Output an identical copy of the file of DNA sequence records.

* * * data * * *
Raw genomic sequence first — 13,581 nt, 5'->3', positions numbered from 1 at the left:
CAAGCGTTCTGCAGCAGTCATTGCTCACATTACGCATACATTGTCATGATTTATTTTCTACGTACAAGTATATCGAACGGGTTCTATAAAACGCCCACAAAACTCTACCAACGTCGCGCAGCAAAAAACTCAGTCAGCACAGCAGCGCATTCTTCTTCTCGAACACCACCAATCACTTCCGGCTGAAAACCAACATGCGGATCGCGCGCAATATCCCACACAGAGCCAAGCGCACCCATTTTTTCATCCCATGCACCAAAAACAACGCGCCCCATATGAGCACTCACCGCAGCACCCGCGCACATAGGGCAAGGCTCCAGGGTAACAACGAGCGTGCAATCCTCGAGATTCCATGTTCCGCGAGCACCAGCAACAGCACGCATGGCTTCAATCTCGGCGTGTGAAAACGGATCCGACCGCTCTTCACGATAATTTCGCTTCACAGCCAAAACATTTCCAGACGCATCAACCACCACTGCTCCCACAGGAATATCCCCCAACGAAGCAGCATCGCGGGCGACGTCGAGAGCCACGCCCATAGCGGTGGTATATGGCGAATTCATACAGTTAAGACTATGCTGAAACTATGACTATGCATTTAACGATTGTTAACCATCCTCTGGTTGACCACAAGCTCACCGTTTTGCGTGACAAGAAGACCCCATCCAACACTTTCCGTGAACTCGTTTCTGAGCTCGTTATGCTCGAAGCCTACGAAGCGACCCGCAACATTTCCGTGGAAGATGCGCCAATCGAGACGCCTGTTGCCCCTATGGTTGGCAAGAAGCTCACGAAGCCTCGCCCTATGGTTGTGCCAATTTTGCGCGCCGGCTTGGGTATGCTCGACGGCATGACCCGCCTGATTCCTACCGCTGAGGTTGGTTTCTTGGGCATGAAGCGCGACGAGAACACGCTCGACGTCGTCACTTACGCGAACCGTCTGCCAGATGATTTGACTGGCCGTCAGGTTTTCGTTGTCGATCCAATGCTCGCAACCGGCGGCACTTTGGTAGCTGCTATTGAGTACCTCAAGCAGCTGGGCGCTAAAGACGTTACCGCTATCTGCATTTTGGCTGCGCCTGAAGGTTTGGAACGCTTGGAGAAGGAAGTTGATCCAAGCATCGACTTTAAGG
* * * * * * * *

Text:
Raw genomic sequence first — 13,581 nt, 5'->3', positions numbered from 1 at the left:
CAAGCGTTCTGCAGCAGTCATTGCTCACATTACGCATACATTGTCATGATTTATTTTCTACGTACAAGTATATCGAACGGGTTCTATAAAACGCCCACAAAACTCTACCAACGTCGCGCAGCAAAAAACTCAGTCAGCACAGCAGCGCATTCTTCTTCTCGAACACCACCAATCACTTCCGGCTGAAAACCAACATGCGGATCGCGCGCAATATCCCACACAGAGCCAAGCGCACCCATTTTTTCATCCCATGCACCAAAAACAACGCGCCCCATATGAGCACTCACCGCAGCACCCGCGCACATAGGGCAAGGCTCCAGGGTAACAACGAGCGTGCAATCCTCGAGATTCCATGTTCCGCGAGCACCAGCAACAGCACGCATGGCTTCAATCTCGGCGTGTGAAAACGGATCCGACCGCTCTTCACGATAATTTCGCTTCACAGCCAAAACATTTCCAGACGCATCAACCACCACTGCTCCCACAGGAATATCCCCCAACGAAGCAGCATCGCGGGCGACGTCGAGAGCCACGCCCATAGCGGTGGTATATGGCGAATTCATACAGTTAAGACTATGCTGAAACTATGACTATGCATTTAACGATTGTTAACCATCCTCTGGTTGACCACAAGCTCACCGTTTTGCGTGACAAGAAGACCCCATCCAACACTTTCCGTGAACTCGTTTCTGAGCTCGTTATGCTCGAAGCCTACGAAGCGACCCGCAACATTTCCGTGGAAGATGCGCCAATCGAGACGCCTGTTGCCCCTATGGTTGGCAAGAAGCTCACGAAGCCTCGCCCTATGGTTGTGCCAATTTTGCGCGCCGGCTTGGGTATGCTCGACGGCATGACCCGCCTGATTCCTACCGCTGAGGTTGGTTTCTTGGGCATGAAGCGCGACGAGAACACGCTCGACGTCGTCACTTACGCGAACCGTCTGCCAGATGATTTGACTGGCCGTCAGGTTTTCGTTGTCGATCCAATGCTCGCAACCGGCGGCACTTTGGTAGCTGCTATTGAGTACCTCAAGCAGCTGGGCGCTAAAGACGTTACCGCTATCTGCATTTTGGCTGCGCCTGAAGGTTTGGAACGCTTGGAGAAGGAAGTTGATCCAAGCATCGACTTTAAGG